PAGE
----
14 September 2006


Certainly one of the most energetic, intelligent, and dedicated workers in poetry at present is Brenda Iijima. As poet, organizer, activist, and press director, she is to be celebrated. It has been my pleasure and great fortune to come to know her and her work in the last several years. Two new books from her inimitably creative enterprise, Portable Press at Yo-Yo Labs, have come my way recently, and I just wanted to note them briefly.

Evelyn Reilly, Fervent Remnants of Reflective Surfaces

What’s immediately striking here is the physical structure of the work. Before reading, you notice two entirely different conceptions of the poem in its space. First, the title poem, with all lines symmetrically centered


yet the poem curiously not so orderly as that physical presence might imply. It begins “In the reek of an era,” and acts to initiate a different history, a different sense of organizing the human species, invoking a female presence closely connected to topography.

a landscape (a She) Spreading in


On her pedestal thus the wings

fairly innocuous a near Window
opening to a continued

expansion of the flatness
she became an inverse

Graph of

There’s finally an openness of process here, in this complex connection of the physical to the mental, where “the thought (maps the rain thought),” in this poem of myriad connective tissues, connotative possibilities.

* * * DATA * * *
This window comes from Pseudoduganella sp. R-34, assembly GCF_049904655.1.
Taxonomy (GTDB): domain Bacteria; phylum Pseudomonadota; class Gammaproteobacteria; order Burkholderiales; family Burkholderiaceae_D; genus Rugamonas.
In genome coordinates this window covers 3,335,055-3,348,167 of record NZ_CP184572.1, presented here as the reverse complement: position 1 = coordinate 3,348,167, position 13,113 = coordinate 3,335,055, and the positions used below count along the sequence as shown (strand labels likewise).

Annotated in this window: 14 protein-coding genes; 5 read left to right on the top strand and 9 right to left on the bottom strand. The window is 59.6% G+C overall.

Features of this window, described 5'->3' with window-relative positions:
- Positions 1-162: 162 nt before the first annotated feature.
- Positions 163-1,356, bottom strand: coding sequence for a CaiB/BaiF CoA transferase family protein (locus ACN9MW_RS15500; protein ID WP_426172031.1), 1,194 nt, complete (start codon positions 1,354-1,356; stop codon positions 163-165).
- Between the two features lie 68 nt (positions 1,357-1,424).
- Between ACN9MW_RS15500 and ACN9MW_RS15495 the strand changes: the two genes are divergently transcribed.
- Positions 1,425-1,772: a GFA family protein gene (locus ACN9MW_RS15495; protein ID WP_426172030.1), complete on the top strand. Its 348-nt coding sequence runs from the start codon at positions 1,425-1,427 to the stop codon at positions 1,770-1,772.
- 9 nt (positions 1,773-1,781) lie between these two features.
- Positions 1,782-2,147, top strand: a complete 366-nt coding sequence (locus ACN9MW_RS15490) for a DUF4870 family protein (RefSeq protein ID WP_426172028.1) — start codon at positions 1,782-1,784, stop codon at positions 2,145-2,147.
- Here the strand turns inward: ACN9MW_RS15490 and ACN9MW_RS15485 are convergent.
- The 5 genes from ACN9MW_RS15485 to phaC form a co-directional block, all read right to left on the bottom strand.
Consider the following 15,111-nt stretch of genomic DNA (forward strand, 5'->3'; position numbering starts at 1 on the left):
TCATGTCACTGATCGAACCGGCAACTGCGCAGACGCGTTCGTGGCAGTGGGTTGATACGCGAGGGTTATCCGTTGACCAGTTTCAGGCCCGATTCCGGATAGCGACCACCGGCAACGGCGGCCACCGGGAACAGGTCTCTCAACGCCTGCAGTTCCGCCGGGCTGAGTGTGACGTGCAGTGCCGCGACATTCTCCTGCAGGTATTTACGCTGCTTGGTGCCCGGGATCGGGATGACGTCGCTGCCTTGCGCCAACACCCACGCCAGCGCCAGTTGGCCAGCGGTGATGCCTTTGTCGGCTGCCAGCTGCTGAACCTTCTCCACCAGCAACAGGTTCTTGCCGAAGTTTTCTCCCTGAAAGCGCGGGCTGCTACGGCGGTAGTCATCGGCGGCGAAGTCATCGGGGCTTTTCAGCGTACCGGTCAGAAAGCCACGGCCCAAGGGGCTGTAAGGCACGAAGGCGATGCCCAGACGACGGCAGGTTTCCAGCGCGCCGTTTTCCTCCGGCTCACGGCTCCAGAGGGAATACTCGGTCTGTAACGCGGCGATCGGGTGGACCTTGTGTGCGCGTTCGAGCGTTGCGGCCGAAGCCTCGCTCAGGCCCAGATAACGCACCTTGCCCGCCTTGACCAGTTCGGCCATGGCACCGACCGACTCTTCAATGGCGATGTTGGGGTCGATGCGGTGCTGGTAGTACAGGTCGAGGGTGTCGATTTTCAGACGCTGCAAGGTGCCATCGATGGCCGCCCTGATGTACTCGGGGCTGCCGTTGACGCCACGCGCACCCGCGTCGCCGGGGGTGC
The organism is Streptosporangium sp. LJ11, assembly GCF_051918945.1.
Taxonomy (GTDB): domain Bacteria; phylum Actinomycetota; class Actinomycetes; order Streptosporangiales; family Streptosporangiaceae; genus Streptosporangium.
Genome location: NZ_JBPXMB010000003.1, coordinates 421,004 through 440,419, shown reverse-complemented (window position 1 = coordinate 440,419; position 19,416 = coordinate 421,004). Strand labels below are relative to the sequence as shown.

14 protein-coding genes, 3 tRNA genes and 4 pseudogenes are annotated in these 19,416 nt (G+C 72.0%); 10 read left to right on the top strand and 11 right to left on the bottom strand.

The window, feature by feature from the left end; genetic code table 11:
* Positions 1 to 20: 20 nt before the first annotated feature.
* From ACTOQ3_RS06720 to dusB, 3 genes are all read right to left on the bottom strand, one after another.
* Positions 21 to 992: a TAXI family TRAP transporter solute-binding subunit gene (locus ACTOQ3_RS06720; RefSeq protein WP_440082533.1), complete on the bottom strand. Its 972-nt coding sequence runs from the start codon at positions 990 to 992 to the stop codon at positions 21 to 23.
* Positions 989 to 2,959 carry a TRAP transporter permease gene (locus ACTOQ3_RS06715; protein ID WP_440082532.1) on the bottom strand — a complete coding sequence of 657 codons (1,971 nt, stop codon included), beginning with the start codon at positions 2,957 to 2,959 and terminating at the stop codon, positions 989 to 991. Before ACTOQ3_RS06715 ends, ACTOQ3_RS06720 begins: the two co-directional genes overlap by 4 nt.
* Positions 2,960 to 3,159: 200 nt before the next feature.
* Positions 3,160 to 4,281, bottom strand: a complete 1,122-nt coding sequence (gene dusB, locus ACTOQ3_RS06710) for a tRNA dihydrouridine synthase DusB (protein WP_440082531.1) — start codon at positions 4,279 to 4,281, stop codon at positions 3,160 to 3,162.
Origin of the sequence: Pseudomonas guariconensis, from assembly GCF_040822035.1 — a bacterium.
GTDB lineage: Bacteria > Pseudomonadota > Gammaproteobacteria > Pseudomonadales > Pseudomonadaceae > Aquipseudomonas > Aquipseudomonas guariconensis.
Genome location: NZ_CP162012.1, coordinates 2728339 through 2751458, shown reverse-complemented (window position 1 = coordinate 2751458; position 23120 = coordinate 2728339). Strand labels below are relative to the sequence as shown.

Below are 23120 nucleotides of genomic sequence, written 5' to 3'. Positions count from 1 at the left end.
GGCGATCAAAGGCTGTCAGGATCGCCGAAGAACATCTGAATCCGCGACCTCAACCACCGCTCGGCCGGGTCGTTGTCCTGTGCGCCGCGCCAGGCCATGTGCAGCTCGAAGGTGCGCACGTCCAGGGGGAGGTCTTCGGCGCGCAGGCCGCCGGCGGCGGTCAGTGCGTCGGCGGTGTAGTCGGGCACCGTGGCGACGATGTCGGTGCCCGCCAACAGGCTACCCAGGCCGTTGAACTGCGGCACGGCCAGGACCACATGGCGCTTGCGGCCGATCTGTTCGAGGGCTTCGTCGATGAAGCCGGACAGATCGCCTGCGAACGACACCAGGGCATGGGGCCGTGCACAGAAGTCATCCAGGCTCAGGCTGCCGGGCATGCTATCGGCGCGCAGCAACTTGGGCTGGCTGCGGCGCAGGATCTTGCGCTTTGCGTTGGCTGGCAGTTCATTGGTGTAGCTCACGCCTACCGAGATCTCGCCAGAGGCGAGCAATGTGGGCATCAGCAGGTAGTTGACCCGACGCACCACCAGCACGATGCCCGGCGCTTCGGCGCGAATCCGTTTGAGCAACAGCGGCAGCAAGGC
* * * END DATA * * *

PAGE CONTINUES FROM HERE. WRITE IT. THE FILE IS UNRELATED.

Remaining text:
The second work in the book, also a physical as well as a textual presence, includes three sections spread left to right across each page, the middle one being from Melville’s Moby Dick, chapter 87, “The Grand Armada,” where the whale “cows and calves” visit in a “wondrous world” both on and under the surface of the ocean. Connections of whale mothers to their offspring, the “umbilical cord of Madame Leviathan” provide a way of looking at the left & right columns, that also appear to denote human and animal connections and disconnections, “small groups…….. s//trangers….. I told him/doctors…..//legs, bacon grease and//…. distr…. styrofoam/purchased seemed normal/then//therapeutic// ……. what isn’t// repor….// ….. a smallish house/windows on two//mounts…. history/thus// with women a tone.” The breeding and birthing of the whales seems enmeshed with possible breedings and birthings of other newborns in the outside and inside columns, yet while the story of the whales is clearly told, the possible stories elsewhere in the text are more enacted from the inside, without a reconfigured narrative that allows a grasp of the whole. Rather than a piece of literature one can finally handle, a reader is immersed in the work, with a sense of its vastness, our participation in something beyond us, as we end “l/ost……//floating the …. pouring//grief discolor/th, th …….. the land dumb//… mute,// nearest the vast.”

I look forward to seeing more of Evelyn Reilly’s writing, feeling more immersed in her creations, catching glimpses of the vastness she espies.

Martha Oatis, Two Percept